Canada economy shrinks unexpectedly in first quarter
By Randall Palmer
OTTAWA (Reuters) - Canada's economy shrank unexpectedly in the first quarter for the first time in five years, contracting by an annualized 0.3 percent and leaving open the possibility of additional interest rate cuts.
Widespread cuts in manufacturing, most notably in motor vehicles, were the leading reason for the economic decline, Statistics Canada said on Friday. The news drove the Canadian dollar lower as analysts had, on average, expected annualized growth of 0.3 percent.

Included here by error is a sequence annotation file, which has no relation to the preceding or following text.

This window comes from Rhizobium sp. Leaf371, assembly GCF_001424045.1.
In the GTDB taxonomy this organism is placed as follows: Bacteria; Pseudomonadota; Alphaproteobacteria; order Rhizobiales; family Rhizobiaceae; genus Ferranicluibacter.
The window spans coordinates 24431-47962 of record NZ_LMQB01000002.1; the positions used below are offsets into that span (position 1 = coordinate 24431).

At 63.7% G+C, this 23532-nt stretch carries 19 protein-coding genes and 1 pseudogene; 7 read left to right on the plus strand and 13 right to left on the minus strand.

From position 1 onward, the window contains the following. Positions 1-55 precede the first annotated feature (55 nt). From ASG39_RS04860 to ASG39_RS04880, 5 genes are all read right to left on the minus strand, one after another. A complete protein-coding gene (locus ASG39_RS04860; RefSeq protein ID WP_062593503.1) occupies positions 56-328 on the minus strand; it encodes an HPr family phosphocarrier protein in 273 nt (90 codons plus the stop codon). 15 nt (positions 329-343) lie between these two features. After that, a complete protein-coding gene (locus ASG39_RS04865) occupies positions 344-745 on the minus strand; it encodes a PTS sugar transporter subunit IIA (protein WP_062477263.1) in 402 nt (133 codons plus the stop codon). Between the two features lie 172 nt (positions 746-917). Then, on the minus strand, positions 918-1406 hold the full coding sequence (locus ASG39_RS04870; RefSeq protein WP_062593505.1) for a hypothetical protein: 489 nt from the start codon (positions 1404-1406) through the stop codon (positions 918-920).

The last time the economy shrank was in the second quarter of 2003.
"As far as monetary policy is concerned, it leaves the door wide open for at least one more (interest rate) cut by the Bank of Canada," said Matthew Strauss, senior currency strategist for RBC Capital Markets.
"Whether it is in June or July remains to be seen."
The Bank of Canada next sets interest rates on June 10 and then on July 15.
However, the decline in inflation-adjusted GDP may not tell the whole story, since strong energy prices -- stripped out of the real GDP numbers -- have actually brought large inflows of cash into Canada.
Nominal GDP grew at an annualized rate of 4.6 percent and Doug Porter at BMO Capital Markets said real income rose at an annualized rate of 2.4 percent. Continued...